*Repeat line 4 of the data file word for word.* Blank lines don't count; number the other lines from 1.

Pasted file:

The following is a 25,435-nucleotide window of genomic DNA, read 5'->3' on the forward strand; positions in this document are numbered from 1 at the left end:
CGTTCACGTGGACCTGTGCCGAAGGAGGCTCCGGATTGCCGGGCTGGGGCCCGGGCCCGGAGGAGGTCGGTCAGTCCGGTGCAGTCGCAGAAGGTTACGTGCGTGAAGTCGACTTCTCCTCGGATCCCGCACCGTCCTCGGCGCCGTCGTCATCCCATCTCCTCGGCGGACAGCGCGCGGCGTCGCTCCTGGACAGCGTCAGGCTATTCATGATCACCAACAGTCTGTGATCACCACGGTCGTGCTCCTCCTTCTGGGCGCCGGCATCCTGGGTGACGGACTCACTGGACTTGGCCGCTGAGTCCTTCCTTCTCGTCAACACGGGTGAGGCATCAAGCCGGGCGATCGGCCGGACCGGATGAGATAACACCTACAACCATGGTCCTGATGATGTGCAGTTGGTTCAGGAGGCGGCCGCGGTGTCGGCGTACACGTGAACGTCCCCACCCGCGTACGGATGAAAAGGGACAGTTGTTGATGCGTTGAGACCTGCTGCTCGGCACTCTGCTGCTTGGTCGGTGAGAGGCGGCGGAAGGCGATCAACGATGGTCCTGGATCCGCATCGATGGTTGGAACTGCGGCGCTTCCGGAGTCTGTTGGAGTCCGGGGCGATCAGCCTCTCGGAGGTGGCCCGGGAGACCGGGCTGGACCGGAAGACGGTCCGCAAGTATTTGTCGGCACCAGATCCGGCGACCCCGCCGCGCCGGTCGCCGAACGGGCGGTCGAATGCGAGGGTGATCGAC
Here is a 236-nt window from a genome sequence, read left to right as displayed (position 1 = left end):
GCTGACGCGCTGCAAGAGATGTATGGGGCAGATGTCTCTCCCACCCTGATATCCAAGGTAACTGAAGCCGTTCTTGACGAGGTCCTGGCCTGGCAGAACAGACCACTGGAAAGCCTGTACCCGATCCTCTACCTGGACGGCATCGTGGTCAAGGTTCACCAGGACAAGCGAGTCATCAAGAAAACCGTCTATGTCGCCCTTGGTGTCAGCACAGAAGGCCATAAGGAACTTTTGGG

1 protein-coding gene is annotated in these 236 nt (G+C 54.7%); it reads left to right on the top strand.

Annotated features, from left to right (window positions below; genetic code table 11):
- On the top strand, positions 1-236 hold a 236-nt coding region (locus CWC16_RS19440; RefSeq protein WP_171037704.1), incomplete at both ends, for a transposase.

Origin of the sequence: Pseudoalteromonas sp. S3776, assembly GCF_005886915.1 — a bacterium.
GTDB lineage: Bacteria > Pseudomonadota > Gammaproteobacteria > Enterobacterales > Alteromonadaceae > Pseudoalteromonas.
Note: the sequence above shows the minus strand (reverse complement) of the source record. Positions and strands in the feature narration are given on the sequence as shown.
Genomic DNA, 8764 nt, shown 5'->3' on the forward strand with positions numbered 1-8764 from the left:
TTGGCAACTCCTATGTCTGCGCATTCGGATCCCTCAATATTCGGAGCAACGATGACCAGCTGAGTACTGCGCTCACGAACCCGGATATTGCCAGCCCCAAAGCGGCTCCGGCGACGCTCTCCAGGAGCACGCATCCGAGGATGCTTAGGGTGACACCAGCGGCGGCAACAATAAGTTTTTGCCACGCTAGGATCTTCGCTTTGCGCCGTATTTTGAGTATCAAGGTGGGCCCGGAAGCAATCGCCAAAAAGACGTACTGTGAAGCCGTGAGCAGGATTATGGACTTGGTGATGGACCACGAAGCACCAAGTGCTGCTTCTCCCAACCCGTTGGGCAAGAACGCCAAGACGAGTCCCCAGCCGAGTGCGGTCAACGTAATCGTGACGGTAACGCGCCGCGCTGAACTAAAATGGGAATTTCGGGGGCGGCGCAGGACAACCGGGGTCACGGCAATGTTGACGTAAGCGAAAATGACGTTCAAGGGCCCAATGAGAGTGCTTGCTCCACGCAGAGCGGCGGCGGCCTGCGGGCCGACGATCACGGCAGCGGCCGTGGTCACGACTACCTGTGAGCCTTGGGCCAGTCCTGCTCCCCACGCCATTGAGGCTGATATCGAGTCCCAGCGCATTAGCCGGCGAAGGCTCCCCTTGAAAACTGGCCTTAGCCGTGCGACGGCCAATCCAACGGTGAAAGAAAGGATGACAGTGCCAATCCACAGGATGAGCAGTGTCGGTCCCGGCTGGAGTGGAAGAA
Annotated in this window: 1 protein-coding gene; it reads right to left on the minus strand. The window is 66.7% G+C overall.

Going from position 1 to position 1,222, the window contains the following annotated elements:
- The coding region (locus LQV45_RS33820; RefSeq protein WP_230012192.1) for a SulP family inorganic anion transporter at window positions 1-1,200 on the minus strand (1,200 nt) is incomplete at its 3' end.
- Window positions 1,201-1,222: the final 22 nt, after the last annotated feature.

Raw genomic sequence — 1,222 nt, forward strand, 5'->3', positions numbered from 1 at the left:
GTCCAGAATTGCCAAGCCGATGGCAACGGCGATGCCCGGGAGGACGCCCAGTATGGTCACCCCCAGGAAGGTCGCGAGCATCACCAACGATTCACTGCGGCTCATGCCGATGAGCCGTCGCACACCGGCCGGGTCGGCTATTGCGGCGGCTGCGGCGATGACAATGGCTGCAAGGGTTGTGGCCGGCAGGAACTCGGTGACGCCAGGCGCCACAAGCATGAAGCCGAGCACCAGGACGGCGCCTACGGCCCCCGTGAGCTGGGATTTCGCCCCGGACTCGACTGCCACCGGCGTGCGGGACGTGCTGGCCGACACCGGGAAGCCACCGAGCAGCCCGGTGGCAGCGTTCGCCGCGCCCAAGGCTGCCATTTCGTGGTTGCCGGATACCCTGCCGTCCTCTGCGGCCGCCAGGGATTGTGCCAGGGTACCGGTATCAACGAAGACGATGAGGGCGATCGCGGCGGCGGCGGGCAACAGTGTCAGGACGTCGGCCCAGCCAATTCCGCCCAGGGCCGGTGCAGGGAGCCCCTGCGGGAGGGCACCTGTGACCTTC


GCTGACGCGCTGCAAGAGATGTATGGGGCAGATGTCTCTCCCACCCTGATATCCAAGGTAACTGAAGCCGTTCTTGACGAGGTCCTGGCCTGGCAGAACAGACCACTGGAAAGCCTGTACCCGATCCTCTACCTGGACGGCATCGTGGTCAAGGTTCACCAGGACAAGCGAGTCATCAAGAAAACCGTCTATGTCGCCCTTGGTGTCAGCACAGAAGGCCATAAGGAACTTTTGGG